Frequently Asked Questions About Pelvic Organ Prolapse
Q. What is pelvic organ prolapse?
A. Pelvic prolapse is the third most common pelvic floor disorder. A prolapse occurs when the pelvic muscles and other supporting tissues becomes weak, which causes the organs in the pelvis to fall out of place. There are several types of pelvic organ prolapse:
- Cystocele occurs when the upper wall of the vagina loses support and the bladder drops out of position and into the vagina
- Rectocele occurs when the lower wall of the vagina loses support and the rectum bulges upward into the vagina
- Enterocele occurs when the small intestines bulge into the vagina
- Uterine prolapse occurs when the uterus falls into the vagina
While these conditions are usually not associated with serious health risks, they can cause symptoms such as:
- A heavy feeling or discomfort from something that feels like it is “falling out” of the vagina
- A pulling or “bulge” in the lower abdomen or pelvis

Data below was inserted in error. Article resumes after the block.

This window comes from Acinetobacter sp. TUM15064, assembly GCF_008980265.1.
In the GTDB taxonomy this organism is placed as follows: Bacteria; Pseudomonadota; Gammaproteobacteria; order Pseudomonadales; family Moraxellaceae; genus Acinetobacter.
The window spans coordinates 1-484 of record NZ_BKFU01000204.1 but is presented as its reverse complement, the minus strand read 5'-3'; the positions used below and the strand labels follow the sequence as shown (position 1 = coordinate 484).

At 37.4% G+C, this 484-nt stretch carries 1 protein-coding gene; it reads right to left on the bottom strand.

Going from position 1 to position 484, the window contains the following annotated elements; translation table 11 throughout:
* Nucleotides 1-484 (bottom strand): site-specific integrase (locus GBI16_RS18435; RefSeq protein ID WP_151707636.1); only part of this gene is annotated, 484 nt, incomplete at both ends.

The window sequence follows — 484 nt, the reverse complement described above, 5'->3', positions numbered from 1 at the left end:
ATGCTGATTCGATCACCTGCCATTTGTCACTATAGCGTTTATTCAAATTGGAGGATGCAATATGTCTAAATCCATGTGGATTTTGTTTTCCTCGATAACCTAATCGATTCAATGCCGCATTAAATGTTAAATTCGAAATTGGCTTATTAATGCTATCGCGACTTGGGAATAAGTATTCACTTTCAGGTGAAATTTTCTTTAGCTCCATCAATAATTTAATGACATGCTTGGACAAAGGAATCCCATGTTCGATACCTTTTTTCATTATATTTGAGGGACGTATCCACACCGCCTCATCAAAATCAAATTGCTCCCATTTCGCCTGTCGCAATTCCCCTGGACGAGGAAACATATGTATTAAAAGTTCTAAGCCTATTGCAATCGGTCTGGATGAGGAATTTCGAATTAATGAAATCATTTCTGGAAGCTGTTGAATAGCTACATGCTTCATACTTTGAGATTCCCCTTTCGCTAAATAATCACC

- Frequent urinary infections, caused by a reduced ability to release urine from the urethra
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- Kegel exercises and other pelvic floor exercises that can help strengthen the muscles that support the pelvic organs
- A pessary, which is a ring-like device that a physician or nurse inserts into the vagina to help support the organs in the pelvis
To repair pelvic organ prolapse, surgery may be the best option for some women. Often, these procedures can be done using minimally invasive techniques. At the University of Chicago Center for Pelvic Health, surgeons regularly use robotic technology that allows them to see inside the pelvis and perform very delicate procedures. Many procedures also can be performed through small incisions in the vagina, which reduces scarring and complications, and speeds recovery time.
For example, laparoscopic pelvic floor repair, also known as laparoscopic colposuspension, is a minimally invasive surgery that allows surgeons to rebuild the pelvic floor. During the procedure, surgeons insert a thin tube called a laparoscope through a small incision in the abdomen. Through other small incisions in the abdomen, surgeons can stitch organs back into their normal positions.
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